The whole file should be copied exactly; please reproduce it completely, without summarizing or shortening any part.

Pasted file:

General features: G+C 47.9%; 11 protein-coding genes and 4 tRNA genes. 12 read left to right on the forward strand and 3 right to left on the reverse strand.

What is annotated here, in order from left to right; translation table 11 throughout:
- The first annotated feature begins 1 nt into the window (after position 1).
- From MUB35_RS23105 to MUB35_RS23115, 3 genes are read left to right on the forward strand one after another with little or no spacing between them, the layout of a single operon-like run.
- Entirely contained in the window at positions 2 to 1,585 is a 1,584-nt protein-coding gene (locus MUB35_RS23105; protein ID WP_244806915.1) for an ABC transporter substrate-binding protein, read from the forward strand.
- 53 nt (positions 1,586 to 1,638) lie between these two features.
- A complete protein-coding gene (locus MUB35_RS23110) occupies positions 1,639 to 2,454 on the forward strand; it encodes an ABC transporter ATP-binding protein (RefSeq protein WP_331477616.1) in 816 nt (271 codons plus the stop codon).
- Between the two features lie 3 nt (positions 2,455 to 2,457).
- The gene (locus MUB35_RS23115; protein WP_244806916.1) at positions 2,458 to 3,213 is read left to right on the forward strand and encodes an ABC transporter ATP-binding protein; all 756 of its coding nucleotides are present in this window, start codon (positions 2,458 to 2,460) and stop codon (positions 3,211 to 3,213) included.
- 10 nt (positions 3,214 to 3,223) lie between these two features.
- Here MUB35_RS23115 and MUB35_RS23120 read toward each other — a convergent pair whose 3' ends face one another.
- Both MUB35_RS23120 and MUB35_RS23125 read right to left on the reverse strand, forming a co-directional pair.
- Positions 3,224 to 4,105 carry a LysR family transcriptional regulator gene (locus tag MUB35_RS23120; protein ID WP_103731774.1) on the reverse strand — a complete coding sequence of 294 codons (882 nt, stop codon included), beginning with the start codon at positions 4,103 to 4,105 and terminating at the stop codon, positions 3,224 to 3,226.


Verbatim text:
General features: G+C 47.9%; 11 protein-coding genes and 4 tRNA genes. 12 read left to right on the forward strand and 3 right to left on the reverse strand.

What is annotated here, in order from left to right; translation table 11 throughout:
- The first annotated feature begins 1 nt into the window (after position 1).
- From MUB35_RS23105 to MUB35_RS23115, 3 genes are read left to right on the forward strand one after another with little or no spacing between them, the layout of a single operon-like run.
- Entirely contained in the window at positions 2 to 1,585 is a 1,584-nt protein-coding gene (locus MUB35_RS23105; protein ID WP_244806915.1) for an ABC transporter substrate-binding protein, read from the forward strand.
- 53 nt (positions 1,586 to 1,638) lie between these two features.
- A complete protein-coding gene (locus MUB35_RS23110) occupies positions 1,639 to 2,454 on the forward strand; it encodes an ABC transporter ATP-binding protein (RefSeq protein WP_331477616.1) in 816 nt (271 codons plus the stop codon).
- Between the two features lie 3 nt (positions 2,455 to 2,457).
- The gene (locus MUB35_RS23115; protein WP_244806916.1) at positions 2,458 to 3,213 is read left to right on the forward strand and encodes an ABC transporter ATP-binding protein; all 756 of its coding nucleotides are present in this window, start codon (positions 2,458 to 2,460) and stop codon (positions 3,211 to 3,213) included.
- 10 nt (positions 3,214 to 3,223) lie between these two features.
- Here MUB35_RS23115 and MUB35_RS23120 read toward each other — a convergent pair whose 3' ends face one another.
- Both MUB35_RS23120 and MUB35_RS23125 read right to left on the reverse strand, forming a co-directional pair.
- Positions 3,224 to 4,105 carry a LysR family transcriptional regulator gene (locus tag MUB35_RS23120; protein ID WP_103731774.1) on the reverse strand — a complete coding sequence of 294 codons (882 nt, stop codon included), beginning with the start codon at positions 4,103 to 4,105 and terminating at the stop codon, positions 3,224 to 3,226.